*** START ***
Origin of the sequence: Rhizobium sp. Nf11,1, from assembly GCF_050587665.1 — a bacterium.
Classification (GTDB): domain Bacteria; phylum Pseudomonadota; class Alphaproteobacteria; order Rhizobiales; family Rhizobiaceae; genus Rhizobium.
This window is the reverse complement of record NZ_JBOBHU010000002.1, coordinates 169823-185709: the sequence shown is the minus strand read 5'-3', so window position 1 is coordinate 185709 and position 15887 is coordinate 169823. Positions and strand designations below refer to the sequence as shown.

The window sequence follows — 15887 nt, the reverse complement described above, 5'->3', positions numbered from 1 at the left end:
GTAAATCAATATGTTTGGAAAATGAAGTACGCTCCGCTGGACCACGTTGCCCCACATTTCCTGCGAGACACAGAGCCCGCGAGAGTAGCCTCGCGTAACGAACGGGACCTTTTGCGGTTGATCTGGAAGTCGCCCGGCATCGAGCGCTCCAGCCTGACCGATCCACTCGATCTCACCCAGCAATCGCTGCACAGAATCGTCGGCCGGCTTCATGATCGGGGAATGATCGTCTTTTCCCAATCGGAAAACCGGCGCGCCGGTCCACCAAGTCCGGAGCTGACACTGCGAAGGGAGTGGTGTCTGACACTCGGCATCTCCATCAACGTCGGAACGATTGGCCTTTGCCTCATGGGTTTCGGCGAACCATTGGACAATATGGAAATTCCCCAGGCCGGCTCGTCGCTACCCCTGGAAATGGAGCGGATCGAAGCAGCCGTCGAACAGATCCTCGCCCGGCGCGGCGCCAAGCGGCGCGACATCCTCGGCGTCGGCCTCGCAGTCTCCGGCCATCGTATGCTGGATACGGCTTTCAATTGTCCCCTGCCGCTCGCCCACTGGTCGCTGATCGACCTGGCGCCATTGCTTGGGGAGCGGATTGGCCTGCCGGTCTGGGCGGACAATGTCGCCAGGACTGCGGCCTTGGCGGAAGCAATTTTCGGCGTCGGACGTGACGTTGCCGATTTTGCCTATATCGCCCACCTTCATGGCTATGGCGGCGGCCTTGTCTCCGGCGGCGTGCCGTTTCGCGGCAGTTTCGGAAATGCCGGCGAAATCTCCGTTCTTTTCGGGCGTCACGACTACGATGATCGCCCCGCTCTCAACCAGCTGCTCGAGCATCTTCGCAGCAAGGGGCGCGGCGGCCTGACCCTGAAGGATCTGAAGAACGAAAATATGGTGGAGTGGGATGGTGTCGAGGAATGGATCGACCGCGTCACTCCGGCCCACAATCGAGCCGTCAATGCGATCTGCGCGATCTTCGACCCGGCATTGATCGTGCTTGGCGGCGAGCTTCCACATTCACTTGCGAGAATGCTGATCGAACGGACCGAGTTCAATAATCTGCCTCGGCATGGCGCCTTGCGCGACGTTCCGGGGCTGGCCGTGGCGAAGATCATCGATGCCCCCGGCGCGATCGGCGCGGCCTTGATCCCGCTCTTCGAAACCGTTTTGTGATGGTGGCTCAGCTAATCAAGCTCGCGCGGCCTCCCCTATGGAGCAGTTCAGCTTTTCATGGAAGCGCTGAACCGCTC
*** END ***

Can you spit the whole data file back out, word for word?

Origin of the sequence: Rhizobium sp. Nf11,1, from assembly GCF_050587665.1 — a bacterium.
Classification (GTDB): domain Bacteria; phylum Pseudomonadota; class Alphaproteobacteria; order Rhizobiales; family Rhizobiaceae; genus Rhizobium.
This window is the reverse complement of record NZ_JBOBHU010000002.1, coordinates 169823-185709: the sequence shown is the minus strand read 5'-3', so window position 1 is coordinate 185709 and position 15887 is coordinate 169823. Positions and strand designations below refer to the sequence as shown.

The window sequence follows — 15887 nt, the reverse complement described above, 5'->3', positions numbered from 1 at the left end:
GTAAATCAATATGTTTGGAAAATGAAGTACGCTCCGCTGGACCACGTTGCCCCACATTTCCTGCGAGACACAGAGCCCGCGAGAGTAGCCTCGCGTAACGAACGGGACCTTTTGCGGTTGATCTGGAAGTCGCCCGGCATCGAGCGCTCCAGCCTGACCGATCCACTCGATCTCACCCAGCAATCGCTGCACAGAATCGTCGGCCGGCTTCATGATCGGGGAATGATCGTCTTTTCCCAATCGGAAAACCGGCGCGCCGGTCCACCAAGTCCGGAGCTGACACTGCGAAGGGAGTGGTGTCTGACACTCGGCATCTCCATCAACGTCGGAACGATTGGCCTTTGCCTCATGGGTTTCGGCGAACCATTGGACAATATGGAAATTCCCCAGGCCGGCTCGTCGCTACCCCTGGAAATGGAGCGGATCGAAGCAGCCGTCGAACAGATCCTCGCCCGGCGCGGCGCCAAGCGGCGCGACATCCTCGGCGTCGGCCTCGCAGTCTCCGGCCATCGTATGCTGGATACGGCTTTCAATTGTCCCCTGCCGCTCGCCCACTGGTCGCTGATCGACCTGGCGCCATTGCTTGGGGAGCGGATTGGCCTGCCGGTCTGGGCGGACAATGTCGCCAGGACTGCGGCCTTGGCGGAAGCAATTTTCGGCGTCGGACGTGACGTTGCCGATTTTGCCTATATCGCCCACCTTCATGGCTATGGCGGCGGCCTTGTCTCCGGCGGCGTGCCGTTTCGCGGCAGTTTCGGAAATGCCGGCGAAATCTCCGTTCTTTTCGGGCGTCACGACTACGATGATCGCCCCGCTCTCAACCAGCTGCTCGAGCATCTTCGCAGCAAGGGGCGCGGCGGCCTGACCCTGAAGGATCTGAAGAACGAAAATATGGTGGAGTGGGATGGTGTCGAGGAATGGATCGACCGCGTCACTCCGGCCCACAATCGAGCCGTCAATGCGATCTGCGCGATCTTCGACCCGGCATTGATCGTGCTTGGCGGCGAGCTTCCACATTCACTTGCGAGAATGCTGATCGAACGGACCGAGTTCAATAATCTGCCTCGGCATGGCGCCTTGCGCGACGTTCCGGGGCTGGCCGTGGCGAAGATCATCGATGCCCCCGGCGCGATCGGCGCGGCCTTGATCCCGCTCTTCGAAACCGTTTTGTGATGGTGGCTCAGCTAATCAAGCTCGCGCGGCCTCCCCTATGGAGCAGTTCAGCTTTTCATGGAAGCGCTGAACCGCTC